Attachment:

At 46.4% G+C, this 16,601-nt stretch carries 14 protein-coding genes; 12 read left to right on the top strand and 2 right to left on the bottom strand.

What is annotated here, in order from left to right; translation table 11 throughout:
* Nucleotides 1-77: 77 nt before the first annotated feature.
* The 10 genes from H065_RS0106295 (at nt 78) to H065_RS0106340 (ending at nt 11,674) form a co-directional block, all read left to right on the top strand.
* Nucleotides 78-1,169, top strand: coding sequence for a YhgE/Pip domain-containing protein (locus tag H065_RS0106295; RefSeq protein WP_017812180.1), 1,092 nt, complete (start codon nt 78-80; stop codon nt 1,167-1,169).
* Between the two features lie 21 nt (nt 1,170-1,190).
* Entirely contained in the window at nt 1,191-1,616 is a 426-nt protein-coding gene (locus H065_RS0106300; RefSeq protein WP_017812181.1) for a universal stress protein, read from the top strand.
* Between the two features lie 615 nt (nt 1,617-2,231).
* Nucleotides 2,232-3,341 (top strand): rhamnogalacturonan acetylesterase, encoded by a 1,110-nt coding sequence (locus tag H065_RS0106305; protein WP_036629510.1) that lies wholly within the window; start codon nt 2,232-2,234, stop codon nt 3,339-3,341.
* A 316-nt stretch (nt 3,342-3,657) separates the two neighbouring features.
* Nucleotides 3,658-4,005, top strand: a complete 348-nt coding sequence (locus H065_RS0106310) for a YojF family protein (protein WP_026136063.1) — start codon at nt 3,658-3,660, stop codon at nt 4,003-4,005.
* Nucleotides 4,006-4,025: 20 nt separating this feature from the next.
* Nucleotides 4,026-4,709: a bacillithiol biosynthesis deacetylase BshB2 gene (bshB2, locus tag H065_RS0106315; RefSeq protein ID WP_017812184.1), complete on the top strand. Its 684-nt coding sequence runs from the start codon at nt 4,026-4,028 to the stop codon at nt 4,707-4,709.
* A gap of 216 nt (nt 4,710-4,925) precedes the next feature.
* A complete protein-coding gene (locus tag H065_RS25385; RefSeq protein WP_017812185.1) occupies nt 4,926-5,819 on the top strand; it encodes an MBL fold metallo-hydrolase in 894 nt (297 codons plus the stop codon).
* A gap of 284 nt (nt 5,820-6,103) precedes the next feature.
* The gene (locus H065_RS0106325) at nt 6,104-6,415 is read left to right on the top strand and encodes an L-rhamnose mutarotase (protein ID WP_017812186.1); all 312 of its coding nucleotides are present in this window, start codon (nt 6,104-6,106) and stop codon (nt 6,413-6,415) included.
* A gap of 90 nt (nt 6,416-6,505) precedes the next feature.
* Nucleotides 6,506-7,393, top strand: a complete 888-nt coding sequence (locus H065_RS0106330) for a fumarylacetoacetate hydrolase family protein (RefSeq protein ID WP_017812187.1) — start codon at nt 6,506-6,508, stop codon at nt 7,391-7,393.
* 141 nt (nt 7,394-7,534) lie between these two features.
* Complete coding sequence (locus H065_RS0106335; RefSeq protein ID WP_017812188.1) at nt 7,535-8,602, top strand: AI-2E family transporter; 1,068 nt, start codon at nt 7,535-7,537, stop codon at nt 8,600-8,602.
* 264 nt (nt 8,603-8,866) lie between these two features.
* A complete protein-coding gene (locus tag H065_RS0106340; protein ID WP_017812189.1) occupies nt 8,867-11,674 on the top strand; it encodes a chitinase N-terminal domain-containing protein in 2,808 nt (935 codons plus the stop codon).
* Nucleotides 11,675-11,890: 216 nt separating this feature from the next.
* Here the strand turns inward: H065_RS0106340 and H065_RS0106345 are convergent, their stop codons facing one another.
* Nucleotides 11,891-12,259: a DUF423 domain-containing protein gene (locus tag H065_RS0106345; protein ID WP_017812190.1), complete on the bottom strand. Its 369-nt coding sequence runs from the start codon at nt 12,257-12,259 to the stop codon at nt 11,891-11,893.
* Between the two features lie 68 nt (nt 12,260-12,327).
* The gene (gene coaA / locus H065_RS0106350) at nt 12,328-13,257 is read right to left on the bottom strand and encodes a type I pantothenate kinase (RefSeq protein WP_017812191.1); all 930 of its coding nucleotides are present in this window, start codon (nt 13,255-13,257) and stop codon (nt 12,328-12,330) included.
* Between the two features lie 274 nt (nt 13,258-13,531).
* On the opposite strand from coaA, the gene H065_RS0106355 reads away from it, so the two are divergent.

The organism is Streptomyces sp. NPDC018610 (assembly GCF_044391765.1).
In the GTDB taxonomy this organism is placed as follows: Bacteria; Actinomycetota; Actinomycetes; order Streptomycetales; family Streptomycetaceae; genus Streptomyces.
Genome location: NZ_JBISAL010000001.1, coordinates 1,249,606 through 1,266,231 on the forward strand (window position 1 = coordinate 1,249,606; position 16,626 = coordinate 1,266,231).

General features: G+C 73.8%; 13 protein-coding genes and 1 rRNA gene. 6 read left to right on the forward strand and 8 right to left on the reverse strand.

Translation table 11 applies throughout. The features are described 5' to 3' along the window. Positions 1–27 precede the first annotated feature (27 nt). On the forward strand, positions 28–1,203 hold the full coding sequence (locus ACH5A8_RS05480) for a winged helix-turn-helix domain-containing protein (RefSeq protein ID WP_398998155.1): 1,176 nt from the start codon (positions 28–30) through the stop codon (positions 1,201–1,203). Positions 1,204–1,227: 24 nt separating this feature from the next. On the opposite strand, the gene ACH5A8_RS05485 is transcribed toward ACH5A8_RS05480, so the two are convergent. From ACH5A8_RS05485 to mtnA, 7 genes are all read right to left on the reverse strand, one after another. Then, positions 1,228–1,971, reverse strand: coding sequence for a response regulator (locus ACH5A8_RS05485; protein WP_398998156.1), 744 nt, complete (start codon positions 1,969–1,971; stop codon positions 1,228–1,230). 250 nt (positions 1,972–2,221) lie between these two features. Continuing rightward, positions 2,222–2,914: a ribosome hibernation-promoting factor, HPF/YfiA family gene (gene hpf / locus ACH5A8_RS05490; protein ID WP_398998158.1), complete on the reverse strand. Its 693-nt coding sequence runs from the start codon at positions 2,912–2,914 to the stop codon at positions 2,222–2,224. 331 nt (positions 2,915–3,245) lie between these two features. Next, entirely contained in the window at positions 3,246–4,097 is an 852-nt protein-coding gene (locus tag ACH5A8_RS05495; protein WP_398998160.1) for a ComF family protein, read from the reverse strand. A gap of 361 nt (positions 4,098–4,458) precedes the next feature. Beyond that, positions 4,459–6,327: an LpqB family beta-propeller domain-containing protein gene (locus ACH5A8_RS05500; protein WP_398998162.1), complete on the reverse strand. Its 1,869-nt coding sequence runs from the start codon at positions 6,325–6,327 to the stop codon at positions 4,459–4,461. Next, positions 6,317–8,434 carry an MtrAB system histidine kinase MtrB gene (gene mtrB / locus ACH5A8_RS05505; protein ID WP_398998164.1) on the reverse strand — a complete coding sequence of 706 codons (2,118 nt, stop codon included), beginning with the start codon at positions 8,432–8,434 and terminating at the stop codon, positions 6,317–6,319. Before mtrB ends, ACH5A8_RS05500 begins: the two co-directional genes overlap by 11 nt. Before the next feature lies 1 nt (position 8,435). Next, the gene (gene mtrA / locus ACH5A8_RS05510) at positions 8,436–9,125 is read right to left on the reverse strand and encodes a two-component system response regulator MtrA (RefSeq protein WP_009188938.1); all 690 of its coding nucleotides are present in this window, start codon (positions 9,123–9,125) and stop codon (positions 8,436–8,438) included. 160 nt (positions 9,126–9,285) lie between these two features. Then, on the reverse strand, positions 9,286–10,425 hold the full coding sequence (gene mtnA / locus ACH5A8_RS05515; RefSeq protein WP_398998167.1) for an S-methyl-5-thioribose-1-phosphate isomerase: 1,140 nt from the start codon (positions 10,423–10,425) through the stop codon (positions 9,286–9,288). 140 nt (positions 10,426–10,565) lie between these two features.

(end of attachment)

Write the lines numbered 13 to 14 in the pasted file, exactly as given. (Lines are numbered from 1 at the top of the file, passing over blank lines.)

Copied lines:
* Nucleotides 4,026-4,709: a bacillithiol biosynthesis deacetylase BshB2 gene (bshB2, locus tag H065_RS0106315; RefSeq protein ID WP_017812184.1), complete on the top strand. Its 684-nt coding sequence runs from the start codon at nt 4,026-4,028 to the stop codon at nt 4,707-4,709.
* A gap of 216 nt (nt 4,710-4,925) precedes the next feature.